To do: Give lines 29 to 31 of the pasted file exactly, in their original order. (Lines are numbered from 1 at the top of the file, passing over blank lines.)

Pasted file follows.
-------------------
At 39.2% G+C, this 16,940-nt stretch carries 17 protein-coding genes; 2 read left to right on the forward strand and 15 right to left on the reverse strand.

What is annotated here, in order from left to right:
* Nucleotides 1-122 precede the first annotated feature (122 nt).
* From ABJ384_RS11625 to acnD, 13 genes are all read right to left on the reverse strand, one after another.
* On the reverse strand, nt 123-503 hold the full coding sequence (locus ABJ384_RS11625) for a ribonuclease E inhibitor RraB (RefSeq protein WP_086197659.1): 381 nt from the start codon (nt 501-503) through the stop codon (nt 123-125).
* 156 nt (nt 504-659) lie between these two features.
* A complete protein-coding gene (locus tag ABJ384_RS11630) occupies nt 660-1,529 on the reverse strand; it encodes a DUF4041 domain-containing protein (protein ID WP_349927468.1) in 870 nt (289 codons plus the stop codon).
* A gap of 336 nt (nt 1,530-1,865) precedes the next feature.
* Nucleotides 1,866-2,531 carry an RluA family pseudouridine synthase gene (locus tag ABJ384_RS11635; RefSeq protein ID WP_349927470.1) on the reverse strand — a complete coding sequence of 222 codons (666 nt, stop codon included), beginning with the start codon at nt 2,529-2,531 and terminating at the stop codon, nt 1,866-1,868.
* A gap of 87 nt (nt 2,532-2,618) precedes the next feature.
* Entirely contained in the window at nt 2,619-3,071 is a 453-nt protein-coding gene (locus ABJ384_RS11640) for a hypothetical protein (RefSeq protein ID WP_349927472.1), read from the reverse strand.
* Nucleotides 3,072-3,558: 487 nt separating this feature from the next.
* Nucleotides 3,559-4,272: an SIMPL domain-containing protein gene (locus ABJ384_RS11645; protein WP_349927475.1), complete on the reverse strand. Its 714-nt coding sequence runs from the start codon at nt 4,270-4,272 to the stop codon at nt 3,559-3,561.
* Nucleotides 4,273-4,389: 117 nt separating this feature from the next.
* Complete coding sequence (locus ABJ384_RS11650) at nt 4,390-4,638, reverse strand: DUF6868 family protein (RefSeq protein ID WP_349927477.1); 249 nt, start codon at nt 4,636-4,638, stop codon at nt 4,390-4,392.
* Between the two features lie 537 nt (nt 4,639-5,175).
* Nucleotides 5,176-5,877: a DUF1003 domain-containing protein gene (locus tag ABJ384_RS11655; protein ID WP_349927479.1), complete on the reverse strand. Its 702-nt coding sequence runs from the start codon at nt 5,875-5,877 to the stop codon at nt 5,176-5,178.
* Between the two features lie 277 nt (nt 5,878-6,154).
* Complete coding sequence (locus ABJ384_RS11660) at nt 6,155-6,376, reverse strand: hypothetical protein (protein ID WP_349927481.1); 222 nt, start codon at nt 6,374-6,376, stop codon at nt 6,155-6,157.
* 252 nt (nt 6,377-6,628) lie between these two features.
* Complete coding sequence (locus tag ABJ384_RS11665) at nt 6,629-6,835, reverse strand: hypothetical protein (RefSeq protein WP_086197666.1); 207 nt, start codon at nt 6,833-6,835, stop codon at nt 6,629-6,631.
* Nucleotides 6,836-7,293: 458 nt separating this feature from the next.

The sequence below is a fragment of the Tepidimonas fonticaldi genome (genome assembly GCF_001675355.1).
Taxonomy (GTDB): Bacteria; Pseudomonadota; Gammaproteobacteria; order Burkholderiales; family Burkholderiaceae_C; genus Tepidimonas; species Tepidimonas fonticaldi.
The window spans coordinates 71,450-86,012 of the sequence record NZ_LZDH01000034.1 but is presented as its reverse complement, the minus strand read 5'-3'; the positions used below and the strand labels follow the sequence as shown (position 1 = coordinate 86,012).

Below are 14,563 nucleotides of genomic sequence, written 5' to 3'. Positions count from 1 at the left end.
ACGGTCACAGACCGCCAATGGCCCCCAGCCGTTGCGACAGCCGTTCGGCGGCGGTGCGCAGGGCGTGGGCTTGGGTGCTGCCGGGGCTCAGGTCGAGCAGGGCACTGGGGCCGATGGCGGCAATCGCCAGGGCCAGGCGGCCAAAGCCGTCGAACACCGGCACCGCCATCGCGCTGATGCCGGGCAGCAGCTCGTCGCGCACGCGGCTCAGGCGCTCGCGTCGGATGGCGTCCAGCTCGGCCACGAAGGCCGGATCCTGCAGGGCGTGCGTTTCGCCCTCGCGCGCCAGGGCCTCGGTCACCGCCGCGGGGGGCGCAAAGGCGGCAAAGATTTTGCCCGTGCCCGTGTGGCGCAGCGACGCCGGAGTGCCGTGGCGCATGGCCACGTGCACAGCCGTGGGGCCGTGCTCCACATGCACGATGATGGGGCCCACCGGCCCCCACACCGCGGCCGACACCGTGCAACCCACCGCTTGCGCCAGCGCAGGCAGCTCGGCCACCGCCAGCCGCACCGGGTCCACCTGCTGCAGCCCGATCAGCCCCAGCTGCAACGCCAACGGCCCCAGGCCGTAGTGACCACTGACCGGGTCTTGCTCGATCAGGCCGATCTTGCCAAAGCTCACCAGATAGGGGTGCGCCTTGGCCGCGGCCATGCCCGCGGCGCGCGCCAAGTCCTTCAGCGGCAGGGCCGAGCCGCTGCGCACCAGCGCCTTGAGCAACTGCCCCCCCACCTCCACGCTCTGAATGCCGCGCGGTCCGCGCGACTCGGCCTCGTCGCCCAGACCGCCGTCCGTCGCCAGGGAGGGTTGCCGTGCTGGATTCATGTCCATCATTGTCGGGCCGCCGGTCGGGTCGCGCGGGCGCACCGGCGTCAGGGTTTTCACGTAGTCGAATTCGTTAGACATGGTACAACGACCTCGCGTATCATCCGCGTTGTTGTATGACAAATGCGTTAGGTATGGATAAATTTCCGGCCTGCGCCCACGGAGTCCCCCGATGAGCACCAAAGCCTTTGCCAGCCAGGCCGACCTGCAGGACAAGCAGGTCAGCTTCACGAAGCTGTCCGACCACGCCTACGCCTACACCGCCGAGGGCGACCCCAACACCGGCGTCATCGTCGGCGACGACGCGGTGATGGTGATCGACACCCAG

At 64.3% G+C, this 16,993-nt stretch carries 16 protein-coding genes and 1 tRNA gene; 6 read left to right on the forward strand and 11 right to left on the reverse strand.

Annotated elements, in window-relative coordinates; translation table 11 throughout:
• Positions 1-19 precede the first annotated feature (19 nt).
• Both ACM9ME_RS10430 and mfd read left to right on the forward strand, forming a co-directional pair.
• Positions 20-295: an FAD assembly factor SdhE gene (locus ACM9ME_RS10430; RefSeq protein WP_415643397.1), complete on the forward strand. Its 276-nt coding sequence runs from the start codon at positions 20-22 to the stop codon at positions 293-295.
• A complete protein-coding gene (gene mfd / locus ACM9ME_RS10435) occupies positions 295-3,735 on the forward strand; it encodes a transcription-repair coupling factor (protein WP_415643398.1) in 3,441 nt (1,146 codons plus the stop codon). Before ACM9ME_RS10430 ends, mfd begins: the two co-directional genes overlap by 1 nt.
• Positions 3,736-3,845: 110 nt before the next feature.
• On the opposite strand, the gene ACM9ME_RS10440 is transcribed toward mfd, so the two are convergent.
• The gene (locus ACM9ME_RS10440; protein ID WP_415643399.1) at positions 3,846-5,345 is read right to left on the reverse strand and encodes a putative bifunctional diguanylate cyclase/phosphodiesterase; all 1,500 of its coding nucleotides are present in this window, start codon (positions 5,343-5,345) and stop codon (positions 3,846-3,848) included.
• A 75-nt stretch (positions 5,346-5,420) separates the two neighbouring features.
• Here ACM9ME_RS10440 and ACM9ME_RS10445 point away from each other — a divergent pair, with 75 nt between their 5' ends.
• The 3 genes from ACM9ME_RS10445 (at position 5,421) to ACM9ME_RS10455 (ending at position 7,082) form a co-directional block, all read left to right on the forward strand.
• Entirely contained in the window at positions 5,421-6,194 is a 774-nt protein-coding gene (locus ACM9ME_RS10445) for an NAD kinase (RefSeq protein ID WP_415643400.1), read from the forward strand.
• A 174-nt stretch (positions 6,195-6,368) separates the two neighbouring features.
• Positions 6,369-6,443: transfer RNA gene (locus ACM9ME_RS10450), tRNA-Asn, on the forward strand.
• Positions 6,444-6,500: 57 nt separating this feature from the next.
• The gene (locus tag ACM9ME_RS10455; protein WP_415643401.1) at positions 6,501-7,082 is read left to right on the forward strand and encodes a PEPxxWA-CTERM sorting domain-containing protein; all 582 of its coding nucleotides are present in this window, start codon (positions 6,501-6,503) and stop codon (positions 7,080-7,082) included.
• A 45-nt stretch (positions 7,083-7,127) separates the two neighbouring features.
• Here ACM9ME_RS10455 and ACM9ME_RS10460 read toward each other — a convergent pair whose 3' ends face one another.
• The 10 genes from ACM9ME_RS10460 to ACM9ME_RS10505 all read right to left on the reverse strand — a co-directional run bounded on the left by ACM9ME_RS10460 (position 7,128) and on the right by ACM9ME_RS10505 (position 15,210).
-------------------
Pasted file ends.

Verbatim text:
Annotated elements, in window-relative coordinates; translation table 11 throughout:
• Positions 1-19 precede the first annotated feature (19 nt).
• Both ACM9ME_RS10430 and mfd read left to right on the forward strand, forming a co-directional pair.